Bill de hÓra writes...
Both JRuby and Jython have experienced stop start development.And then goes into several interesting directions. (BTW, the original Erlang book is good, but not essential for adopting Erlang. Instead start with Erlang in Real Time which is online and more in-depth. Everything else you need is on the erlang site, including the mail lists.)
Anyway my thought is that running multiple languages on the JVM or CLR is beneficial simply because there are no *really* good inter-language communication mechanisms. Being in the same OS process is useful but certainly there are times when that is undesirable for security and reliability reasons.
Given the oncoming multi-core low end systems, the oncoming many-core high end systems, and the realization that "SOA" in its best possible interpretation is just "reality" for tomorrow's programmers (cf. "Notes on Postmodern Programming") we need to get over this "use my OS/VM/language" / "no, use *my* OS/VM/language" parade asap.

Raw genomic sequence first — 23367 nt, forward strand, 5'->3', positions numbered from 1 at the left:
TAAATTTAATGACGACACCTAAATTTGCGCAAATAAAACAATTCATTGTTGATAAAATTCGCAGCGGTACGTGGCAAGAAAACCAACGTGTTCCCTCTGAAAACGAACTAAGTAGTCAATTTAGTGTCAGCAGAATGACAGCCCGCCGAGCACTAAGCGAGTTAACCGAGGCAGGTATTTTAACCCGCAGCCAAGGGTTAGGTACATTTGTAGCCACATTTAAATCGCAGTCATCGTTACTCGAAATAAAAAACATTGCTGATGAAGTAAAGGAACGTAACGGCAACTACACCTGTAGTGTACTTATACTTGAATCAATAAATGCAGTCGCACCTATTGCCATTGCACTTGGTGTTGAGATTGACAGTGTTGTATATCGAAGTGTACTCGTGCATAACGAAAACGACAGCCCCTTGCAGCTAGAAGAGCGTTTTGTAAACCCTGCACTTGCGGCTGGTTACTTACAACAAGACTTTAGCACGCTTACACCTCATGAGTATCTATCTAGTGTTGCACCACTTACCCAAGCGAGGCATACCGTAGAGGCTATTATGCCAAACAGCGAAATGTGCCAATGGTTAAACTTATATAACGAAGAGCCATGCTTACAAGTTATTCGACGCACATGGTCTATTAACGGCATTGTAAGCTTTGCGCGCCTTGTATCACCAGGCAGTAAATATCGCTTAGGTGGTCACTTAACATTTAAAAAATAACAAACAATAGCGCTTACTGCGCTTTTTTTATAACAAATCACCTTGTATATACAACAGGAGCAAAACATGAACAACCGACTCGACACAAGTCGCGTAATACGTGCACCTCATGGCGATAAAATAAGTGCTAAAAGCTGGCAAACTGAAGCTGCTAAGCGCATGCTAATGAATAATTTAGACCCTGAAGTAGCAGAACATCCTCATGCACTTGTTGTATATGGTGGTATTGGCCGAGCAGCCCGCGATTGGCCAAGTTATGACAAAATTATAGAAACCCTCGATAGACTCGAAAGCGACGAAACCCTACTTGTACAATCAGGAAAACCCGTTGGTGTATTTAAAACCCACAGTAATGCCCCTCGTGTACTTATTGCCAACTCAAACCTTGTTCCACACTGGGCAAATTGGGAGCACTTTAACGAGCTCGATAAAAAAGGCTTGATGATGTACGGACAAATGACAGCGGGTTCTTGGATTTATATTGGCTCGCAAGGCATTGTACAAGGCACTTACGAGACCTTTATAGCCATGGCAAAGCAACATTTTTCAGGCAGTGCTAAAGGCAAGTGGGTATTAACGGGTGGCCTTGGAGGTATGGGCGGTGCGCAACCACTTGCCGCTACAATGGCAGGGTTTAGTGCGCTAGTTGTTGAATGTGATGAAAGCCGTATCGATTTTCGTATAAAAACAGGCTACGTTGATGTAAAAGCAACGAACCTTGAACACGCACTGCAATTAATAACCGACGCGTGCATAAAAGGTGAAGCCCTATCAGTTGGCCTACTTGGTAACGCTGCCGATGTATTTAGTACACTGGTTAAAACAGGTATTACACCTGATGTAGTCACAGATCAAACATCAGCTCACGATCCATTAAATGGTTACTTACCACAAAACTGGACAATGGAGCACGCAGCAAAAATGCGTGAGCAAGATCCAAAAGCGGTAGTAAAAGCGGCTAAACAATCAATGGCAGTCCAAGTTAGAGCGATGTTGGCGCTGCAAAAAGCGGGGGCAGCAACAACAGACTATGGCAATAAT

Erlang may never be popular regardless of the books available or not. (Then again with ejabberd, Erlang *may*... er, forget it. Jabber will more likely be the inter-language communication mechanism I claim we're missing.) But just as Lisp got data right, and Smalltalk got objects right, Erlang got processes right.
Sooner or later your language and runtime will too. And the sooner the better because I cannot count on anyone porting my language to your runtime, and I sure don't have any incentive to do so myself.
Meanwhile rather than try to program all of the latest Ruby or Python in the JVM or in the CLR, I am wondering whether we need to expose Java and C# libraries via their own processes connected to a simple communication mechanism with a simple, reflection-based interpreter on the receiving end.
If I ship my application to you as a, say, a VMWare player and image running the OS of my choice, pared down to what my application needs, plus a few OS processes running on that image, each implemented in the language of choice for that process, plus some inter-communication between them, and all of them going out to the real world as desired, then... would I be happy with that kind of Gordian Knot post-modernism?